Overview: Reefs and rainforests, mountains and minarets, skyscrapers and sampans, Malaysia more than lives up to its official slogan “Truly Asia”.
One of the great cultural melting pots, Malaysia is a nation where Chinese joss-houses, Hindu temples and gold-domed Malay mosques jostle for space with bustling markets and towering skyscrapers. Away from the cities, untamed nature awaits, in the form of jungles dripping with rare and exotic species and coral reefs teeming with turtles, sharks and rainbow-colored tropical fish.
Malaysia offers two countries for the price of one – Peninsular Malaysia is the long finger of land extending south from Asia as if pointing towards Indonesia and Australia. Much of the peninsula is covered by dense jungle, particularly its mountainous, thinly populated northern half. On the western side of the peninsula there is a long, fertile plain running down to the sea, while on the eastern side the mountains descend more steeply and the coast is fringed with sandy beaches. The other part of the country, comprising more than 50% of its area, is Malaysian Borneo – the northern part of the island of Borneo (the larger, southern part is the Indonesian state of Kalimantan). Malaysian Borneo is divided into the states of Sarawak and Sabah, with Brunei a small enclave between them. Both states are covered by dense jungle, with many large river systems, particularly in Sarawak. Mt Kinabalu (4101m) in Sabah is Malaysia’s highest mountain.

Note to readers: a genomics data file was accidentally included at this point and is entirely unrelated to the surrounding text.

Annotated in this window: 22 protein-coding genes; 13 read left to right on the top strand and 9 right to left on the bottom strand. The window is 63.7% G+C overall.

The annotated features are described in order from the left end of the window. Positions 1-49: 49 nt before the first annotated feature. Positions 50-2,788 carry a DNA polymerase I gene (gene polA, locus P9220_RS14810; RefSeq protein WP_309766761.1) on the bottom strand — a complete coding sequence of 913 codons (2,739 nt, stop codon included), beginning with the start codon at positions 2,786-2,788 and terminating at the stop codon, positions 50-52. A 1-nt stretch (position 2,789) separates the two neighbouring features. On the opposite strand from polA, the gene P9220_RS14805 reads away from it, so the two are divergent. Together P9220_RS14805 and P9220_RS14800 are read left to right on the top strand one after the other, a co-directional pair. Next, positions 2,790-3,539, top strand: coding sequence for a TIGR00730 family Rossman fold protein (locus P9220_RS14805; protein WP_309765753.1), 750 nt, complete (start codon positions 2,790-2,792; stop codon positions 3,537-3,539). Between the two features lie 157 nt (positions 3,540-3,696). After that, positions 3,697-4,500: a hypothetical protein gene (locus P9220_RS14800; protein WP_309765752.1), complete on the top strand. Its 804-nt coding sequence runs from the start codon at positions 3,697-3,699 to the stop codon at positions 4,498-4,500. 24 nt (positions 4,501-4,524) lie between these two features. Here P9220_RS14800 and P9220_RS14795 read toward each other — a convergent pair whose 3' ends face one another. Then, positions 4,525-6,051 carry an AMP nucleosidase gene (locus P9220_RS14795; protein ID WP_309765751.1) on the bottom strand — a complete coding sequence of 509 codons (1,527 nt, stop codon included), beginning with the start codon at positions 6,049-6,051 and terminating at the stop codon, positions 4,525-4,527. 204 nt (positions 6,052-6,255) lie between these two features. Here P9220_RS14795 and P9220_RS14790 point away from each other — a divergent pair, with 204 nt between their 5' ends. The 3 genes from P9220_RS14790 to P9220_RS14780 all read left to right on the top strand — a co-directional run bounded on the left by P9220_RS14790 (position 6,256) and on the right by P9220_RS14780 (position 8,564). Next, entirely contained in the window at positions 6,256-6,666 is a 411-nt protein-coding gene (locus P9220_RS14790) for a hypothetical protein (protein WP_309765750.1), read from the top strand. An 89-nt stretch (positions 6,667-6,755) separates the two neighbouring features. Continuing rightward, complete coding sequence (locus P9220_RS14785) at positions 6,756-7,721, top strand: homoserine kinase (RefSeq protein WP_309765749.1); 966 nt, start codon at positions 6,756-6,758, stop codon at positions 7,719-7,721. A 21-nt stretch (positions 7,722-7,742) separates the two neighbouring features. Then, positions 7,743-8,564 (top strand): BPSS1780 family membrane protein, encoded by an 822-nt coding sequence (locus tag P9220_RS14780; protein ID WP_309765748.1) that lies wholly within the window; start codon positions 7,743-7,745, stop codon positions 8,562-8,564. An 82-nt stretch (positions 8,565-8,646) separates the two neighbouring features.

At a glance:
- Population: approximately 32 million
- Capital city: Kuala Lumpur (pop. 1.95 million)
- Area: 330,803 square kilometers
- Currency: Malaysian Ringgit (MYR)
- Time zone: UTC + 8 (summer daylight saving not observed)
- Religion: Islam (official), Buddhism, Christianity and Hinduism.